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When I am working on a piece of quilling, I don't like to see the seam where the end of the paper strip is glued to the coil and try to avoid showing these seams when I can.  Picky?  Perhaps, but I think it gives the quilling a more polished appearance.  I have been using three tricks for years to help minimize the tell-tale seam left behind when making quills from loose coils.
 
1.  Tear the end of your paper strip.  Make sure that the end of the paper strip you glue down is torn so that the fibers blend into the coil.  If you glue down a cut edge, the strip ends abruptly and the seam is much more noticeable.  

2.  Hide the seam while shaping the coil.  There are two ways to hide the seams when making shaped coils (teardrops, marquises, squares, etc.).  The first method is to pinch the coil into the shape so that the glued end of the paper is even with the pinched edge.   This gives a beautiful finish to the coil.   For example, when creating a teardrop shape, turn the coil in your fingers so that as you pinch it into shape, the glued edge of the paper is at the tip where it all but disappears.  This is the method that I use 99% of the time.   However, if I know that the seam will be covered by another paper strip, such as a flower bud covered with a paper stem, I pinch the teardrop bud with the seam at the bottom.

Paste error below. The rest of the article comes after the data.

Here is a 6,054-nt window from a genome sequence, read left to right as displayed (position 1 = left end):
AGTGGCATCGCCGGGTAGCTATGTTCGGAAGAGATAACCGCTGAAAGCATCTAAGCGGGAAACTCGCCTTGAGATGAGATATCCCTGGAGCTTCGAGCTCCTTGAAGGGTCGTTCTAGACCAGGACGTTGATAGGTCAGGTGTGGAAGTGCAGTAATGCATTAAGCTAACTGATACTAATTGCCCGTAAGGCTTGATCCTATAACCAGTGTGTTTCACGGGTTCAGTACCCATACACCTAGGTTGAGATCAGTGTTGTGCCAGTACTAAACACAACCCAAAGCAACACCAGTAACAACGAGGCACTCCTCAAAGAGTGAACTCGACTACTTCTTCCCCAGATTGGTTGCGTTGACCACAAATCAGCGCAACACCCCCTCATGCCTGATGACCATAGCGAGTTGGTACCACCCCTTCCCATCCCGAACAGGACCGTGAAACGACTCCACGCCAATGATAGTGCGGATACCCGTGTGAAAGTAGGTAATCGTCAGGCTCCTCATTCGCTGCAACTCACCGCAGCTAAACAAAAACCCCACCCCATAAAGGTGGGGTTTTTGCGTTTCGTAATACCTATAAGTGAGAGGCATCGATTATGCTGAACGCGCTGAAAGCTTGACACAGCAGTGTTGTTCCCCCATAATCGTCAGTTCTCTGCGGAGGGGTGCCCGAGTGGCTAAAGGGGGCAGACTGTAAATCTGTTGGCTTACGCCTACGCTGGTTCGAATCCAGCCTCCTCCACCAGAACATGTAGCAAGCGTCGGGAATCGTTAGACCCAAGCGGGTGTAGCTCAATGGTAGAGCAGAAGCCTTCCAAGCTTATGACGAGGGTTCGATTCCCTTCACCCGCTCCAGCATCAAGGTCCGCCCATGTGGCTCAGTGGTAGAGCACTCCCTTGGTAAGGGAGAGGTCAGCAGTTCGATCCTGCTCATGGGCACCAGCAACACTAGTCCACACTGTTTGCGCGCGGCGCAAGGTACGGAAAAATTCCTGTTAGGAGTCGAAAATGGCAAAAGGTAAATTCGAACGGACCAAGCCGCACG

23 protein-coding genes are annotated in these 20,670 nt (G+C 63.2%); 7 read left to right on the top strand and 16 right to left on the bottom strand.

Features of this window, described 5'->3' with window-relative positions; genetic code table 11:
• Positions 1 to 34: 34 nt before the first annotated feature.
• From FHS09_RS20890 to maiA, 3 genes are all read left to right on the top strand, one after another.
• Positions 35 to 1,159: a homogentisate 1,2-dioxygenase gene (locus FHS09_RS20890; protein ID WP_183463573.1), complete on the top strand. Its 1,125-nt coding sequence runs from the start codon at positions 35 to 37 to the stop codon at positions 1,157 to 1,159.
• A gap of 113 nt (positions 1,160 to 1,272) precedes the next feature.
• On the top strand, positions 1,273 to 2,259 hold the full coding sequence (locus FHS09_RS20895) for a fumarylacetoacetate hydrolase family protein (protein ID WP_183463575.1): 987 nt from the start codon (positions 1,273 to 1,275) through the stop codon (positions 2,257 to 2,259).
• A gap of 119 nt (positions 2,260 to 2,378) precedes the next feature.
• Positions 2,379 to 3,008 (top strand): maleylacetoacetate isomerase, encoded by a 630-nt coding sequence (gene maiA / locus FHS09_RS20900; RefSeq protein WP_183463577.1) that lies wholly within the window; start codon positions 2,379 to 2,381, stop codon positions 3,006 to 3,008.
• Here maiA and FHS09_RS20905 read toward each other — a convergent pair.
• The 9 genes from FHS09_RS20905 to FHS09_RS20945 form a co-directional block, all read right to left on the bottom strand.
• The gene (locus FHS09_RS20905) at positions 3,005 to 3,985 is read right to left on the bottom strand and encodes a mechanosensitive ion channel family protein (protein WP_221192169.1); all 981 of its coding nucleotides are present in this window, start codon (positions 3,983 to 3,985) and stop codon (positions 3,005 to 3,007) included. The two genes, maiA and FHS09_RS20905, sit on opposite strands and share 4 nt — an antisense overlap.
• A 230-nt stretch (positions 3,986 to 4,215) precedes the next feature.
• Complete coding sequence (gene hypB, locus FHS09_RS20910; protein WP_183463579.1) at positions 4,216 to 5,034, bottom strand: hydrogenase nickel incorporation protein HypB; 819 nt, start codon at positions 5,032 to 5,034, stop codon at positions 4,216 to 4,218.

3.  Hide the seams while assembling the design.  When possible, glue the seam ends or sides of your coils to each other as you assemble your quillwork.  For example, if you are creating a flower from marquise coils, glue the tips with the pinched ends together to form the center.  When combining a coil and a scroll, such as a marquise coil placed inside a V-scroll (a very common combination in quilling), glue the seam end of the marquise inside the fold of the V-scroll to hide it.  If you are gluing two loose coils together, try and turn the coils so that as one coil ends, the next one seems to begin, like an S-scroll only in two pieces.  This gives the illusion of one continuous strip of paper with no seam showing.
 
If you are new to quilling, using these simple techniques will help you take your quilling to the next level.  Remember -- it's all in the details. 

By Charlotte Canup

This article was published on Tuesday 09 April, 2013.
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